California Healthline, by- David Gorn –
November 30, 2012
Earlier this month, CMS made it official: The federal government will pay Medi-Cal primary care physicians in California at the same rate as Medicare in 2013 and 2014.
The higher rate, confirmed by CMS officials on Nov. 2, means more than just paying more to family practice, pediatrics and internal medicine physicians, said Kevin Prindiville, deputy director of the National Senior Citizens Law Center, a national legal advocacy group with an office in Oakland.
“We hope this will improve access,” Prindiville said, “and there aren’t too many things in our market-driven system that can do that.”
The new rate has the added benefit of saving California money, he said, since the federal government is paying for the rate change, but the state will reap the savings from lighter use of public services, from emergency departments to 911 calls, because more people will have access to preventive care.
That’s particularly helpful for seniors, Prindiville said.
“We think it’s a big deal for dual eligibles,” he said. Under the current system, duals sometimes have to pay for 20% of their care because of Medicare/Medi-Cal rules, but now they won’t have to pay that.
“The feds are paying the difference, even though the payment comes from the state,” Prindiville said. “So in this case, the doctor will get pay from two places, but at end of the day they’ll have 100%, which ends up bringing the poor on an equal footing with everyone else. It equalizes the program and it equalizes access, whether people are in managed care or fee-for-service.”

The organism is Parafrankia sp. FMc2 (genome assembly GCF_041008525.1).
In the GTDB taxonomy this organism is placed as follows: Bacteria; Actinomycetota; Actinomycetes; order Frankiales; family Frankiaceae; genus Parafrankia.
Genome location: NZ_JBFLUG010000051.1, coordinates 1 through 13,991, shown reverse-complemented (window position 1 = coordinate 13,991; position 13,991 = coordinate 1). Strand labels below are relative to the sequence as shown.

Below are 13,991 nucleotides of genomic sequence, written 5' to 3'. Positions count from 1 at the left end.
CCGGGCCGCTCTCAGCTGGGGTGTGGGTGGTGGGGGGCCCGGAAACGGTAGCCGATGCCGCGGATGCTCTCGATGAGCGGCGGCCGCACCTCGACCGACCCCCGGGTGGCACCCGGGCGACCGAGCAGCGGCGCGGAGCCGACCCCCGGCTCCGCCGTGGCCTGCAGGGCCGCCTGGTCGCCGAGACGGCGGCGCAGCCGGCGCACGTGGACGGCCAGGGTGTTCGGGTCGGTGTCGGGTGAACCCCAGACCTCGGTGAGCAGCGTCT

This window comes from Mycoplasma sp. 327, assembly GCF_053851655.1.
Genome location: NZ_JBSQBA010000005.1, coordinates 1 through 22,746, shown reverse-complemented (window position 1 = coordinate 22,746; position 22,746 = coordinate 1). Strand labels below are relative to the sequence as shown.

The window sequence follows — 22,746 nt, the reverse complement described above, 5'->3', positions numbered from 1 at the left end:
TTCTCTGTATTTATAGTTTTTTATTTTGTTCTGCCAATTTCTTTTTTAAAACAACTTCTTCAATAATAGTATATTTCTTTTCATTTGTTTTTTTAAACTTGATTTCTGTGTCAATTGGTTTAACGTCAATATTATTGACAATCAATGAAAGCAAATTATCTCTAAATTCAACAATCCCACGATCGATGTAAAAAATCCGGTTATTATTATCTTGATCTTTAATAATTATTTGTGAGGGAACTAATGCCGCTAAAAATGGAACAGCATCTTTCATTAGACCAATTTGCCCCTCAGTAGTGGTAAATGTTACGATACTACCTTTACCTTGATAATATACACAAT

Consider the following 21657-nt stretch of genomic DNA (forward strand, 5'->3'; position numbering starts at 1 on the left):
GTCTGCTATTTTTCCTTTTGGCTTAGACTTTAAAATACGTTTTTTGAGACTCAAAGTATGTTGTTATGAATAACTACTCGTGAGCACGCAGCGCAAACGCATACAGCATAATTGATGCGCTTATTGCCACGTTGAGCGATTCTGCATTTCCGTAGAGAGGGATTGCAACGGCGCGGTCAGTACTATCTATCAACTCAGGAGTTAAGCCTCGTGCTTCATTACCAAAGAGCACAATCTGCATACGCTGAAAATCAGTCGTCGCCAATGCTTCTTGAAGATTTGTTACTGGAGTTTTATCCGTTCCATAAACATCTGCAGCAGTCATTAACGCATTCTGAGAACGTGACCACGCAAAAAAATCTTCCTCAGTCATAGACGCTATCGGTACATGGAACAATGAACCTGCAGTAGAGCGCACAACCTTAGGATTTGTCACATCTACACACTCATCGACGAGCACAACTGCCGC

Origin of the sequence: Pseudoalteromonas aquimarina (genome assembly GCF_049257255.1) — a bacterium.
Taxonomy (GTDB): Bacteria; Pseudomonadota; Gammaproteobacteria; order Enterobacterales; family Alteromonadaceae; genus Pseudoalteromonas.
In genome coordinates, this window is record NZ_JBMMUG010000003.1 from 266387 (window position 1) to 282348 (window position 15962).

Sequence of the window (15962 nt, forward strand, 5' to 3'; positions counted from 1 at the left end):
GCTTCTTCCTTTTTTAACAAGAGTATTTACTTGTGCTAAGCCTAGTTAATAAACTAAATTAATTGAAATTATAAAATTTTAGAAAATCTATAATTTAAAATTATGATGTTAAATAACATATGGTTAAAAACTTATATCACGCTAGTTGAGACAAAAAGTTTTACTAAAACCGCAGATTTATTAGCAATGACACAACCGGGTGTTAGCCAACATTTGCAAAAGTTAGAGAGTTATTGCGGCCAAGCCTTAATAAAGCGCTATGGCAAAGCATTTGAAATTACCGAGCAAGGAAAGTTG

The big concern about the move is that physicians might not commit to taking care of Medi-Cal patients, even at the higher rate, since that rate is only good for two years.
“We hope the providers would be willing to see more patients because of this,” Prindiville said. “The idea for it was advanced by primary care doctors, and we think it does bring down cost by providing better access. So if it does work, we would hope Congress might extend it.”
Prindiville said he thinks physicians would love to get the higher payment, whether it’s for two years or for longer. “Look, even if the statute said it would last forever, everyone knows it could change for any reason,” he said.
“What we do know is that access is related to the rates, so let’s give it a try, and we hope it will work.”